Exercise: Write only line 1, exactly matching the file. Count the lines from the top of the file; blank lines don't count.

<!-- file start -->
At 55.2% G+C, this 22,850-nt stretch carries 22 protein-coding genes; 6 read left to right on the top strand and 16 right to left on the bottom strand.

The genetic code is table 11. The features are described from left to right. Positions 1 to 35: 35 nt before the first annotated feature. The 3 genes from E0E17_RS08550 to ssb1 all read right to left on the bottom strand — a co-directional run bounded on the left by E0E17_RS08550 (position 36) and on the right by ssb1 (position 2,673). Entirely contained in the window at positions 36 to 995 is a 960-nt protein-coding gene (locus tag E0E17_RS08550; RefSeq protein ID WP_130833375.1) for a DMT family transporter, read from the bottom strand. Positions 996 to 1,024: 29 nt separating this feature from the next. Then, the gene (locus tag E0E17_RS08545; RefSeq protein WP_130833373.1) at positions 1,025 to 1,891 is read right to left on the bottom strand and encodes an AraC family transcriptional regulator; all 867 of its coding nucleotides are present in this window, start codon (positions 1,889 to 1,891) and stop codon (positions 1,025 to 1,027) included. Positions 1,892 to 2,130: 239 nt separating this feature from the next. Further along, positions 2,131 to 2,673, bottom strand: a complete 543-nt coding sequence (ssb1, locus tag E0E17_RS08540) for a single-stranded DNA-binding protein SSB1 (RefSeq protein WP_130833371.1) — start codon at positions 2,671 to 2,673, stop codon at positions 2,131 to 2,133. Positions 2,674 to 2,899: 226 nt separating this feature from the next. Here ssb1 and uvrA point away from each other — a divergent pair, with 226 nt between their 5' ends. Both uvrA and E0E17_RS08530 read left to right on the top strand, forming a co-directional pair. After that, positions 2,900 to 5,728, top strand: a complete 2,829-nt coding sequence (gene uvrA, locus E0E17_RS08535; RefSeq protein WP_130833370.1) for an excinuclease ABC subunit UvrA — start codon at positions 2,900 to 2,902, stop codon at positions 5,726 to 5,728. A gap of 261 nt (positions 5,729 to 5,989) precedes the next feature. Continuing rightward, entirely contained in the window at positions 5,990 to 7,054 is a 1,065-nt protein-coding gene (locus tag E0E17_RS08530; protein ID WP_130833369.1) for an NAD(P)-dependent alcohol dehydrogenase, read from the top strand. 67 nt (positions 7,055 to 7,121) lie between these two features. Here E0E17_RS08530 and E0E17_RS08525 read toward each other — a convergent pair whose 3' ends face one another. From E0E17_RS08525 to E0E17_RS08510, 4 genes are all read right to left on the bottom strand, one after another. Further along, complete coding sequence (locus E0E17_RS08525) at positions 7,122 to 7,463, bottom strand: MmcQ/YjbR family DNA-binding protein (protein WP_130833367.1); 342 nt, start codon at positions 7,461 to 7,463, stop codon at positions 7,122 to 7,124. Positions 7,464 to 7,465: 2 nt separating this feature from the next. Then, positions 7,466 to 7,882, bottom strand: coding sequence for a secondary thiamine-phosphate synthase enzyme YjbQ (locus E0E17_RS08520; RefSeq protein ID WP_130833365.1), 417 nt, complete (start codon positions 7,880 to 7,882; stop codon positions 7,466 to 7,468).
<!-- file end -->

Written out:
At 55.2% G+C, this 22,850-nt stretch carries 22 protein-coding genes; 6 read left to right on the top strand and 16 right to left on the bottom strand.